by Pamela Kock
If you’ve recently given birth, preventing a subsequent pregnancy is probably the last thing on your mind. It’s never too soon to start thinking about birth control, however.
Here’s a summary of birth control options, and the things to consider for each.
Breastfeeding as Birth Control
After childbirth, most women will have a brief intermission before their periods return. This is usually much longer for women who are nursing a baby. This is called lactational amennorhea, and can last quite a long time – months, or even years! The Lactation Amennorhea Method of birth control is 98% effective when the following conditions are met:
* Periods have not yet returned (spotting during the first two months doesn’t count).
* The baby is exclusively breastfed, with no supplementation.
* The baby is less than six months old.
Effectiveness of the LAM method drops if the baby receives supplementation of any kind during this time, either by formula or solid foods. The interval between feedings should not be any longer than four hours during the day, and six hours during the night. For further information about the LAM method, visit the World Alliance for Breastfeeding Action site.
“Rhythm Method” or Natural Family Planning
Breastfeeding disrupts the signs and symptoms of fertility, and can cause periods to be very irregular. Charting temperature fluctuations to determine fertile times may be extremely difficult. Therefore, these methods are generally not recommended while breastfeeding.
Condoms are the best protection against sexually transmitted diseases, and are completely safe for use while nursing. Diaphragms are also safe and effective, but should be re-fitted following childbirth. They are most effective when combined with a spermicidal foam or gel, which is also safe while nursing.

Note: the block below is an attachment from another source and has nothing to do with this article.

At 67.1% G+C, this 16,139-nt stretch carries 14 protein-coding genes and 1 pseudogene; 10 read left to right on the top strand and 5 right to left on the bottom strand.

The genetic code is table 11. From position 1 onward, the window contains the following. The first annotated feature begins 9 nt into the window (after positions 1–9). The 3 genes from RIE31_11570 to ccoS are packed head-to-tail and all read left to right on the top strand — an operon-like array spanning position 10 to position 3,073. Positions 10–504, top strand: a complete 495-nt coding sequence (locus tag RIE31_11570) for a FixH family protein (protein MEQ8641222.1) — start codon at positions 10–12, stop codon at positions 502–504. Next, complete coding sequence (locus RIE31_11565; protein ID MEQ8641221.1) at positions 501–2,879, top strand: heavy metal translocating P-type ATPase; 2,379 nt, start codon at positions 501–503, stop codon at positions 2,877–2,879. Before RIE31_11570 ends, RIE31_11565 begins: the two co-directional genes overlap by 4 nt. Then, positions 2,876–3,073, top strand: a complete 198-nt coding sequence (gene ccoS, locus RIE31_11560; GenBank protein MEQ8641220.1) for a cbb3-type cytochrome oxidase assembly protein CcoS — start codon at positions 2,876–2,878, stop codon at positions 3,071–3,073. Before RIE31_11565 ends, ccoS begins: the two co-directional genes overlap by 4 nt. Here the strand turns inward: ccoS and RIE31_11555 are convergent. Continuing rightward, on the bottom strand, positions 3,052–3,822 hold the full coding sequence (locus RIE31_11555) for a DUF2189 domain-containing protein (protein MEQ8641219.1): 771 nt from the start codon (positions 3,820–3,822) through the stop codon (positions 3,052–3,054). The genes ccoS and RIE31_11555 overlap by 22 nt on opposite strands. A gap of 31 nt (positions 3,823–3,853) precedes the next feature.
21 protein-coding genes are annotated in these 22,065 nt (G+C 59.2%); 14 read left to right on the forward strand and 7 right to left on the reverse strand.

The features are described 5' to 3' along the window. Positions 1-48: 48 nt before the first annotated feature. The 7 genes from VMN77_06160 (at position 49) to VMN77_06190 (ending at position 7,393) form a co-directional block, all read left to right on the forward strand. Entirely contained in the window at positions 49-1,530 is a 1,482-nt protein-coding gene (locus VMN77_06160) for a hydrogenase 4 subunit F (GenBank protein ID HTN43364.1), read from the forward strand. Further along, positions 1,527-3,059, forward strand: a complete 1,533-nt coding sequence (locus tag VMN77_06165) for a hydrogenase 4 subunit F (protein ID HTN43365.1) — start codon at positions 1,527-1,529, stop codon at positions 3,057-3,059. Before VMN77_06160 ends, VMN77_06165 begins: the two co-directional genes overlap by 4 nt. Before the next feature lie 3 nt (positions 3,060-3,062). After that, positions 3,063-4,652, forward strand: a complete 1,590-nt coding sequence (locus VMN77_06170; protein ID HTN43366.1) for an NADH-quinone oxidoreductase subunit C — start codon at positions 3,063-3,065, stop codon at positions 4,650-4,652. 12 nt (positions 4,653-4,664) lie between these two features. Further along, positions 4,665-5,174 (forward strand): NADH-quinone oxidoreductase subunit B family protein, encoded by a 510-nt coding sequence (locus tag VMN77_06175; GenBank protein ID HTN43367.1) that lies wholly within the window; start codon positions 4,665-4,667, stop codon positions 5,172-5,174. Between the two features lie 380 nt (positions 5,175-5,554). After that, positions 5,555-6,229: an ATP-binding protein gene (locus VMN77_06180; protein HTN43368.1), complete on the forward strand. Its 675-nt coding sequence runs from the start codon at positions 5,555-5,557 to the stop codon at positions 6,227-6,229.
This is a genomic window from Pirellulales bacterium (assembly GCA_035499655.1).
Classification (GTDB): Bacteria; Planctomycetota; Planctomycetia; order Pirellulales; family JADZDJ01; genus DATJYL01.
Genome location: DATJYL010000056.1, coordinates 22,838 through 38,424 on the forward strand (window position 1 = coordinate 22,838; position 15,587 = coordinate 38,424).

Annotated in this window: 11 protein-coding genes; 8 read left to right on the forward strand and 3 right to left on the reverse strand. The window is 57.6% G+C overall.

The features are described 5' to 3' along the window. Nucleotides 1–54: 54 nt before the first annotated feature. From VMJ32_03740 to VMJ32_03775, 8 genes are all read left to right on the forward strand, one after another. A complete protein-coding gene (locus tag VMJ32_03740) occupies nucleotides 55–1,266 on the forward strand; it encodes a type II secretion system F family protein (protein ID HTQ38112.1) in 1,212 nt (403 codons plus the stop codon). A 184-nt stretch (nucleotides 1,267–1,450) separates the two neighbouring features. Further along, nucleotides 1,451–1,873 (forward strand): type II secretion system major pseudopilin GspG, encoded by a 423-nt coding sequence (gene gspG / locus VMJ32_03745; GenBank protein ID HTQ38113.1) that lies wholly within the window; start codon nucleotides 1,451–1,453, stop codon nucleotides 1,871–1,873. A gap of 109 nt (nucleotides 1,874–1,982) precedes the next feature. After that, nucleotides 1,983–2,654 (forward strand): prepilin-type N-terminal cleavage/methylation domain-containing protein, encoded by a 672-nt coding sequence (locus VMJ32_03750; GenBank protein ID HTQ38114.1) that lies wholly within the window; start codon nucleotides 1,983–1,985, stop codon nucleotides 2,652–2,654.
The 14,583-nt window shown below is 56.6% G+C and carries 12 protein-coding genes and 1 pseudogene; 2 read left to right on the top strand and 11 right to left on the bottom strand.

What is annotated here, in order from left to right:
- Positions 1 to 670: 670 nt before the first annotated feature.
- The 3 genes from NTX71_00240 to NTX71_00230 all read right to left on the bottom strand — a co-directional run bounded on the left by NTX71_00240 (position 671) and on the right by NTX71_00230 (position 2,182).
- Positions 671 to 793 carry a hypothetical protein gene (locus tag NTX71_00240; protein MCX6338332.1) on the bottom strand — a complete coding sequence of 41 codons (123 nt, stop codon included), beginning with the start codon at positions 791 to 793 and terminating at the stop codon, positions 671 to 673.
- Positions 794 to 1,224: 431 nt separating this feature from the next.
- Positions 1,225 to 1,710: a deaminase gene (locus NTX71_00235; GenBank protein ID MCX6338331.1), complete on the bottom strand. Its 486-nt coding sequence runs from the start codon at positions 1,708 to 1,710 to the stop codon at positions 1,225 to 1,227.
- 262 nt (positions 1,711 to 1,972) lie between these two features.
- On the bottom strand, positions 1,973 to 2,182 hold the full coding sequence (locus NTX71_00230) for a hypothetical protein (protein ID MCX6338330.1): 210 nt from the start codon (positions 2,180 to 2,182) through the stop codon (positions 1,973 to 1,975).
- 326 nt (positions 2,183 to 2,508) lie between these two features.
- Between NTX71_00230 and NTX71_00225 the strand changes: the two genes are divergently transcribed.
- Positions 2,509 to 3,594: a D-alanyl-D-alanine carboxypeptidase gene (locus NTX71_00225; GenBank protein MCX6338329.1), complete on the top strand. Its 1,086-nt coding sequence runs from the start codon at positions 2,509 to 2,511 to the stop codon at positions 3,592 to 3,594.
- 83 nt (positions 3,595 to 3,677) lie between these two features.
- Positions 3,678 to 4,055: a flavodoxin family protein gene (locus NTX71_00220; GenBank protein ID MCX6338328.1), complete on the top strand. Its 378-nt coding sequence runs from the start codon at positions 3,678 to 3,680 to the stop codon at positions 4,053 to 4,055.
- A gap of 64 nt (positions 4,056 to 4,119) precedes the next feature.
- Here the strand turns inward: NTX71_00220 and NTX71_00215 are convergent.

IUD’s are generally considered safe while nursing, as long as they contain no hormones.
Hormonal Implants (such as NorplantÂ®) or Injectables (such as Depo-ProveraÂ®)
Implants and injectable birth control medications are generally considered safe while nursing, but can in some cases reduce the milk supply. It’s best to wait at least six weeks before using them. Before choosing, consider the fact that injectable birth control is effective at least three months at a time. If it does cause a decrease in milk supply, it cannot be stopped or removed.
Birth control pills come in two basic varieties. The combined form (the “regular” pill) contains estrogen and often reduces the milk supply markedly. The estrogen can also transfer to the baby in mother’s milk, so it’s usually not recommended for use during breastfeeding. The “minipill”, however, only contains progesterone, and is less likely to reduce the milk supply. This formulation is generally safe while nursing, though women must be careful to take it exactly as directed, within one hour of the same time each day.
Each option has its share of benefits and drawbacks. Be sure to discuss the choices with your caregiver, to determine the method that is best for you.
Pamela Kock is a freelance writer from Ohio.
© Pamela Kock
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